- To abolish the law of residency obligation
- To stop deportations
- To close refugee camps
- To achieve better living conditions in dignity for us refugees in Germany
Refugee protest demonstration

See fellow participants Martin Schinagl & Tshanda Mbuyi's research on the Refugee Protest:
Image: Tshanda & Martin's Post

The afternoon was completed by a tour of the 'Turkish neighbourhoods' by local resident who explained the complex history of Turkish migrant labour and the social stigma's around such minority groups today.

'Turkish Neighborhood' visit

See fellow participants Sylvana Jahre & Trusha Mitha's research here on community organizations in Berlin:
Image: Trusha & Sylvana Post

Day 3


Visiting the famous modernist housing development of Gropiusstadt and seeing in person the structures and forms that one has studied for so long is a truly inspiring experience. 

See fellow participants Nathalia Garzón Arredondo & Nicolette Pingo's research on Gropiustadt here:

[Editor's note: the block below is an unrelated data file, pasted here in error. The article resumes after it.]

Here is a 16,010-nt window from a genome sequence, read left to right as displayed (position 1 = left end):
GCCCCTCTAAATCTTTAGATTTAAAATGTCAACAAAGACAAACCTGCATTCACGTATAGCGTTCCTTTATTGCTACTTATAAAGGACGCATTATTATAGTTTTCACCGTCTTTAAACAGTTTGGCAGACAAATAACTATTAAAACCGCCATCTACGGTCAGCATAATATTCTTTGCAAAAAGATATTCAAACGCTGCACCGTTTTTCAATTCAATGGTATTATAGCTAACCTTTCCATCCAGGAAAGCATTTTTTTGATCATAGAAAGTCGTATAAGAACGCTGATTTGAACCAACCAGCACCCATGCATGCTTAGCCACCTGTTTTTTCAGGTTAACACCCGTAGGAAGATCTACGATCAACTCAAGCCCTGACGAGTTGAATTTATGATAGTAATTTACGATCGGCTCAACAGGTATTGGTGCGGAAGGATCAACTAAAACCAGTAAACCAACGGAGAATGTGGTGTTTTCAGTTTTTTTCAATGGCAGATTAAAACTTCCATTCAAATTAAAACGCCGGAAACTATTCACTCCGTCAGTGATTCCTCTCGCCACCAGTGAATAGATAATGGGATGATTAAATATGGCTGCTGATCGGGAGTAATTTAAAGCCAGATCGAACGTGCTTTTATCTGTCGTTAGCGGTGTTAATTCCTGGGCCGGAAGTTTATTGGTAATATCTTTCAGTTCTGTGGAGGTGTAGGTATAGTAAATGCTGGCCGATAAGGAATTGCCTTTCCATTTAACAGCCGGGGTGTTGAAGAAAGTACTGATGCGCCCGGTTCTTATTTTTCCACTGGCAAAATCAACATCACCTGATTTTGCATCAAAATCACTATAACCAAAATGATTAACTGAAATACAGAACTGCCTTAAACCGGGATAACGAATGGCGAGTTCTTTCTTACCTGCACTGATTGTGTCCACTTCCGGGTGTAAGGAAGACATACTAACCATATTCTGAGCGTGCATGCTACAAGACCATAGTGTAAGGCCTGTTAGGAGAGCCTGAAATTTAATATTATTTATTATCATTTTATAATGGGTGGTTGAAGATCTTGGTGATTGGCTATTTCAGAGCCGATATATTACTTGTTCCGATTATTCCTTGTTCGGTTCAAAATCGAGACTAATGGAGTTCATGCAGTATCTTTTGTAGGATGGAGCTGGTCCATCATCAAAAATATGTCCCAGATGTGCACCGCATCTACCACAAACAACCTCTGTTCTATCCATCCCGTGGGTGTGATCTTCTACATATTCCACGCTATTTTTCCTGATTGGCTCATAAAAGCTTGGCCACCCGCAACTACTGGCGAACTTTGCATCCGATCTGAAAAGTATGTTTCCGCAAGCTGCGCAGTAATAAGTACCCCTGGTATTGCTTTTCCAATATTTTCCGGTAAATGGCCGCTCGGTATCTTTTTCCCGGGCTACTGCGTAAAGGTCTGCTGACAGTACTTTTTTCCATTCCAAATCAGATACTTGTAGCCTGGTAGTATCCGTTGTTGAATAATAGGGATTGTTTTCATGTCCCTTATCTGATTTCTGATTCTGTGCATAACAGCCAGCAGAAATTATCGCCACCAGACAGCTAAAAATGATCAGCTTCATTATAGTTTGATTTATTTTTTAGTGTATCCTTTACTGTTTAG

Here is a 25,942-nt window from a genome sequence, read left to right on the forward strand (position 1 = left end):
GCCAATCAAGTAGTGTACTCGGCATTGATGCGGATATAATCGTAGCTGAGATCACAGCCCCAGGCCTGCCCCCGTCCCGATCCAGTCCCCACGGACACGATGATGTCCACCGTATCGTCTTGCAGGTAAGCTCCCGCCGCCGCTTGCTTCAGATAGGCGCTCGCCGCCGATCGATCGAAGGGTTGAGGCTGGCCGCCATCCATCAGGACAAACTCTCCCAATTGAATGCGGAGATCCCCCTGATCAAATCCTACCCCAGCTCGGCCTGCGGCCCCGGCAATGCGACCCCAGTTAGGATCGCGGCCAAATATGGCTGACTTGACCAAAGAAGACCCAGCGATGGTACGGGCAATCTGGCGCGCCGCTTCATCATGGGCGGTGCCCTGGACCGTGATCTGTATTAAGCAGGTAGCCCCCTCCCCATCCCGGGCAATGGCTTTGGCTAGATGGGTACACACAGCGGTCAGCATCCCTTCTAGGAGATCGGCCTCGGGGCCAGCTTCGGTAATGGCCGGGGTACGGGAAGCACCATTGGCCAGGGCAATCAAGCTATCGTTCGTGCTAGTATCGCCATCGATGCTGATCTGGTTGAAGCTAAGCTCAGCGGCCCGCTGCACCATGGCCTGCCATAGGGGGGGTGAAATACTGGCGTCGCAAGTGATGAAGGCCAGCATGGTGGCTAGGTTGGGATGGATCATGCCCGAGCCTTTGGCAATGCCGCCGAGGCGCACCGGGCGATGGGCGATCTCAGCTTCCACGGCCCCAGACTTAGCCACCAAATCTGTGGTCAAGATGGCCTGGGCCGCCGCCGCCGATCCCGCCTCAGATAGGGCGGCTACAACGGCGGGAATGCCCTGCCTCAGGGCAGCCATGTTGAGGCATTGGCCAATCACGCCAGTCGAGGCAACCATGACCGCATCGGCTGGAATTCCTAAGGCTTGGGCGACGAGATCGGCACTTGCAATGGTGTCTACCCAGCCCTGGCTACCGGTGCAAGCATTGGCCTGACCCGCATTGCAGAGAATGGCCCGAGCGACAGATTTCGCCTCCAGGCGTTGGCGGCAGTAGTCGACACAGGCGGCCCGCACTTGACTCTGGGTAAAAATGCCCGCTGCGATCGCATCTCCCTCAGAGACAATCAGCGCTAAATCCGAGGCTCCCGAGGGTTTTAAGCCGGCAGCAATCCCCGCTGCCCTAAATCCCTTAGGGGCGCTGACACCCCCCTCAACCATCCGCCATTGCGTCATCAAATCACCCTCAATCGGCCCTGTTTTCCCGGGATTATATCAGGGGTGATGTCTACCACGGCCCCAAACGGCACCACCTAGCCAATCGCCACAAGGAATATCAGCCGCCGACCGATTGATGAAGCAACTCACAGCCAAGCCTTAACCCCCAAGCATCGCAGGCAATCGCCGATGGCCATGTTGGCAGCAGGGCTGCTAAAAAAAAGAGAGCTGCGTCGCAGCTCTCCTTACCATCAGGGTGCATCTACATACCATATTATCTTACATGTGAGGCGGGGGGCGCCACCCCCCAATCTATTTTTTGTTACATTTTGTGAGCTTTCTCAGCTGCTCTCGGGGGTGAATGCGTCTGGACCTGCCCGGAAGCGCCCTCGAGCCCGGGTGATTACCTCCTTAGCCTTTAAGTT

Image: Nicollette & Nathalia Post

There is something about growing up so far from taught precedents of architecture that makes seeing such examples in person so special. 

Templehof Field

By far my favourite space in Berlin, the Templehof Field is a de-commissioned airport that has now become an integral part of the open-green public space systems in Berlin's dense residential neighbourhoods.

We experienced the Templehof Field through a local organisation that had set up a public garden space within the large expanse of green.

Templehof Field

... and finished the day with a Berlin-styled Braai...

See fellow participants Héctor Carreto & Olumuyiwa Adegun's  research on Templehof: 
Image: Hector & Olumiyiwa

Day 4

Ex Rota print was once a publishing facility that has now a protected and preserved iece of industrial heritage.

Ex Rotaprint Building Diagram
The space is now used a multi-function office, community and public space that serves multiple creative and social functions in it's neighborhood.

Ex Rotaprint Explanation
Ex Rotaprint

This day was spend exploring the various re-purposed industrial buildings that represent an important era in Berlin's development as a city.